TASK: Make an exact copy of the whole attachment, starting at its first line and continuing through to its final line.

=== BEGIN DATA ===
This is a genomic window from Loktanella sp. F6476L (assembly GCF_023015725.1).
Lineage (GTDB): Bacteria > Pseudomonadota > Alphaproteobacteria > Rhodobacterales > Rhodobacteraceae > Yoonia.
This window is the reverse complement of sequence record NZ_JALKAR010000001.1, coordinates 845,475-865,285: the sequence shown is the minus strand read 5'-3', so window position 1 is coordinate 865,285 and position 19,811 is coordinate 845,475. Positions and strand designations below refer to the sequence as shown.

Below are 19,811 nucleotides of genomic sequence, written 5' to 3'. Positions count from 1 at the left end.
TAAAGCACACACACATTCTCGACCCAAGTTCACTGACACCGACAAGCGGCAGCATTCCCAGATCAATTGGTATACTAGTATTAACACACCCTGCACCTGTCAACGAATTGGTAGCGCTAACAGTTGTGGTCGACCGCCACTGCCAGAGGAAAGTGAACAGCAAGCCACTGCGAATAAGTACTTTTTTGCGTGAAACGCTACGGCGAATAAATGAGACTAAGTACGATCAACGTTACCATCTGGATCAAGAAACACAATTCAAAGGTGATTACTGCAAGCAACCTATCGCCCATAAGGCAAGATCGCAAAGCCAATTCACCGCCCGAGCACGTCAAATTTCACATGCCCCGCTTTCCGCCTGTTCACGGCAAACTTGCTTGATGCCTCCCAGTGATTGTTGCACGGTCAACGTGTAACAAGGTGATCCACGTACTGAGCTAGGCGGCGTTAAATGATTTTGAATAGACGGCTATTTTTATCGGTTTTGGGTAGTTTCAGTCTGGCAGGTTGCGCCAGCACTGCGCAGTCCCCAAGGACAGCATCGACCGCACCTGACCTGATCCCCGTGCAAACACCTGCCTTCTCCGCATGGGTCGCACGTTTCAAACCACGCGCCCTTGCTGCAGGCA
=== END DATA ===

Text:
This is a genomic window from Loktanella sp. F6476L (assembly GCF_023015725.1).
Lineage (GTDB): Bacteria > Pseudomonadota > Alphaproteobacteria > Rhodobacterales > Rhodobacteraceae > Yoonia.
This window is the reverse complement of sequence record NZ_JALKAR010000001.1, coordinates 845,475-865,285: the sequence shown is the minus strand read 5'-3', so window position 1 is coordinate 865,285 and position 19,811 is coordinate 845,475. Positions and strand designations below refer to the sequence as shown.

Below are 19,811 nucleotides of genomic sequence, written 5' to 3'. Positions count from 1 at the left end.
TAAAGCACACACACATTCTCGACCCAAGTTCACTGACACCGACAAGCGGCAGCATTCCCAGATCAATTGGTATACTAGTATTAACACACCCTGCACCTGTCAACGAATTGGTAGCGCTAACAGTTGTGGTCGACCGCCACTGCCAGAGGAAAGTGAACAGCAAGCCACTGCGAATAAGTACTTTTTTGCGTGAAACGCTACGGCGAATAAATGAGACTAAGTACGATCAACGTTACCATCTGGATCAAGAAACACAATTCAAAGGTGATTACTGCAAGCAACCTATCGCCCATAAGGCAAGATCGCAAAGCCAATTCACCGCCCGAGCACGTCAAATTTCACATGCCCCGCTTTCCGCCTGTTCACGGCAAACTTGCTTGATGCCTCCCAGTGATTGTTGCACGGTCAACGTGTAACAAGGTGATCCACGTACTGAGCTAGGCGGCGTTAAATGATTTTGAATAGACGGCTATTTTTATCGGTTTTGGGTAGTTTCAGTCTGGCAGGTTGCGCCAGCACTGCGCAGTCCCCAAGGACAGCATCGACCGCACCTGACCTGATCCCCGTGCAAACACCTGCCTTCTCCGCATGGGTCGCACGTTTCAAACCACGCGCCCTTGCTGCAGGCA